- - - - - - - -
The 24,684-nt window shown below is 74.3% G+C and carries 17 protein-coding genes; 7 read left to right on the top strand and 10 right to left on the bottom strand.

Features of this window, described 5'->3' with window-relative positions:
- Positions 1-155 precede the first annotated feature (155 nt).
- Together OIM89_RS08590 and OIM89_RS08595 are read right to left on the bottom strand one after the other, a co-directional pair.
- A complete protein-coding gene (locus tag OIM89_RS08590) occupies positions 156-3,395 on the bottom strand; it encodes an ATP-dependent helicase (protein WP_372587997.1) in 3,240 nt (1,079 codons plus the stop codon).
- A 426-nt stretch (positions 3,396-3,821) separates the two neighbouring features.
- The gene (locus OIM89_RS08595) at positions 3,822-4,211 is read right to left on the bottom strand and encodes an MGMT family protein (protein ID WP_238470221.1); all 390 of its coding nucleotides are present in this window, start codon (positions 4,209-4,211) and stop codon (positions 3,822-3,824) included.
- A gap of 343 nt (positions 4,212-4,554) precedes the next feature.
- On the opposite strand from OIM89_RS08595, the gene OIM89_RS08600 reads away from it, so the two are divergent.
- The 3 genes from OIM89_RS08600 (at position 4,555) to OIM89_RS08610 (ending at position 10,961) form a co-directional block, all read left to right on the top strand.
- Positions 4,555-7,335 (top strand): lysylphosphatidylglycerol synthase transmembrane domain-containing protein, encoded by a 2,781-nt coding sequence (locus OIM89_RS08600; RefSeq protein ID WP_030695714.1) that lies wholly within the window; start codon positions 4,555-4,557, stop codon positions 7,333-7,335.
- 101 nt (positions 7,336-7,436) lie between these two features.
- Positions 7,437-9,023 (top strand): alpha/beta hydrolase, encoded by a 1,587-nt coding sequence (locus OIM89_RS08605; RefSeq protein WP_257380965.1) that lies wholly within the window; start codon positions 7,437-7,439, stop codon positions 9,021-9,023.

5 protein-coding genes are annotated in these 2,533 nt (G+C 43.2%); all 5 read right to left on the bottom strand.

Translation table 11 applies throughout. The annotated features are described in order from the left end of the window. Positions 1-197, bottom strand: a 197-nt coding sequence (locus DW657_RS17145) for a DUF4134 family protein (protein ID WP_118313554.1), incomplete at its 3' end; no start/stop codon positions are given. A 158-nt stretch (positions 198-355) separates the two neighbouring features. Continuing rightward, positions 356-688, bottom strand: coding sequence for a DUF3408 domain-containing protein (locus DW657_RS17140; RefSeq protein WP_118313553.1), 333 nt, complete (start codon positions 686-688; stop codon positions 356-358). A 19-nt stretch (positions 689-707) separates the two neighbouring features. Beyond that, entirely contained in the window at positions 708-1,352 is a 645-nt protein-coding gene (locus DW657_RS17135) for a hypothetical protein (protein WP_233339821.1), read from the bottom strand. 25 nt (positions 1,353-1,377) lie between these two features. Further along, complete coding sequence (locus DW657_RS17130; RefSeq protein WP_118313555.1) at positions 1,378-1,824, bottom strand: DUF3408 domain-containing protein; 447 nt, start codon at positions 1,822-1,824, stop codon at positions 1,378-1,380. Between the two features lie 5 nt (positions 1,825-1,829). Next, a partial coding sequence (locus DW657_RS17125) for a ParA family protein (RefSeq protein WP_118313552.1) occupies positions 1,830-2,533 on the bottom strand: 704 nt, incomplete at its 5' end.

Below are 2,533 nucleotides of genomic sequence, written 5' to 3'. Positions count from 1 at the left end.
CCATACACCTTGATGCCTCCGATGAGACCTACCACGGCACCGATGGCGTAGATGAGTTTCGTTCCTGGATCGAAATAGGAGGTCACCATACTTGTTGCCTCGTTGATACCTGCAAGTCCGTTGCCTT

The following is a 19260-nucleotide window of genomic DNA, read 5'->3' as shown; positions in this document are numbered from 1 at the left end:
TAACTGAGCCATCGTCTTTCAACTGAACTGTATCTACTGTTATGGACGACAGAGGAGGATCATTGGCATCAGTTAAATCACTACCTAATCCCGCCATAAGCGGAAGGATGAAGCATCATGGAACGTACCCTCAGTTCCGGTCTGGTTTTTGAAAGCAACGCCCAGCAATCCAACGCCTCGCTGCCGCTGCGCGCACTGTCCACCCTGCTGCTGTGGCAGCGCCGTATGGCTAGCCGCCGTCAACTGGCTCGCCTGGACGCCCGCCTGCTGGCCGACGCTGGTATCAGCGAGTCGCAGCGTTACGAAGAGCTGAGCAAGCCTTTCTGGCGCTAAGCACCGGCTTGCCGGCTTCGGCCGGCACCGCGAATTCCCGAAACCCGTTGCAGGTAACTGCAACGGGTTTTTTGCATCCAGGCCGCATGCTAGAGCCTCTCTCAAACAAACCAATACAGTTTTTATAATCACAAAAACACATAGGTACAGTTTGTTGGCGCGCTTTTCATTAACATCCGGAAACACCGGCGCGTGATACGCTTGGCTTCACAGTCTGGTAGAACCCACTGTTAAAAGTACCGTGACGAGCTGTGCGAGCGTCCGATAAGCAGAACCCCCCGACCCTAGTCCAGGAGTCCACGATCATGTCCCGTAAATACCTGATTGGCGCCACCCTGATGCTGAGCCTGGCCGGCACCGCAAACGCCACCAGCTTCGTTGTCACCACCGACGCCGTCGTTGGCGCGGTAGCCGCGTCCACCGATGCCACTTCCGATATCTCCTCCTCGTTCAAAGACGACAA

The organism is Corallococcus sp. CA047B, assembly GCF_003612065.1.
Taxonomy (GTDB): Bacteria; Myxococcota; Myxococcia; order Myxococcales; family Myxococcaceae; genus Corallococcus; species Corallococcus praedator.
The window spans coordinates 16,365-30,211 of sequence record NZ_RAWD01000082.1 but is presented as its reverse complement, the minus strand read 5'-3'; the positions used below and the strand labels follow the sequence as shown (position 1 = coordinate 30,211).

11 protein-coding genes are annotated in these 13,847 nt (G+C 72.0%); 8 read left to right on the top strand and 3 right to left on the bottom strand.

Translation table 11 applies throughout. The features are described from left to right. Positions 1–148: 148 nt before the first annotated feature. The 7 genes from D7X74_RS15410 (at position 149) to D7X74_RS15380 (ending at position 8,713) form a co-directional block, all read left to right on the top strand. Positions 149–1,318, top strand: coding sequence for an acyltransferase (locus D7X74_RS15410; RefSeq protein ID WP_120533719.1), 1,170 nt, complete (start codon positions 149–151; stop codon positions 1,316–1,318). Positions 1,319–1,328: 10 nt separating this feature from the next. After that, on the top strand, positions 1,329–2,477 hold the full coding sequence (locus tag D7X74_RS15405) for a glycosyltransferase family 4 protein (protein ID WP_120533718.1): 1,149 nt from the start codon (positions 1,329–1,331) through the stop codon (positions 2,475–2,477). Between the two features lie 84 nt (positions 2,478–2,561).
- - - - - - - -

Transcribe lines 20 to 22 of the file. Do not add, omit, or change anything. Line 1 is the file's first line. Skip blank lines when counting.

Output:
The organism is Corallococcus sp. CA047B, assembly GCF_003612065.1.
Taxonomy (GTDB): Bacteria; Myxococcota; Myxococcia; order Myxococcales; family Myxococcaceae; genus Corallococcus; species Corallococcus praedator.
The window spans coordinates 16,365-30,211 of sequence record NZ_RAWD01000082.1 but is presented as its reverse complement, the minus strand read 5'-3'; the positions used below and the strand labels follow the sequence as shown (position 1 = coordinate 30,211).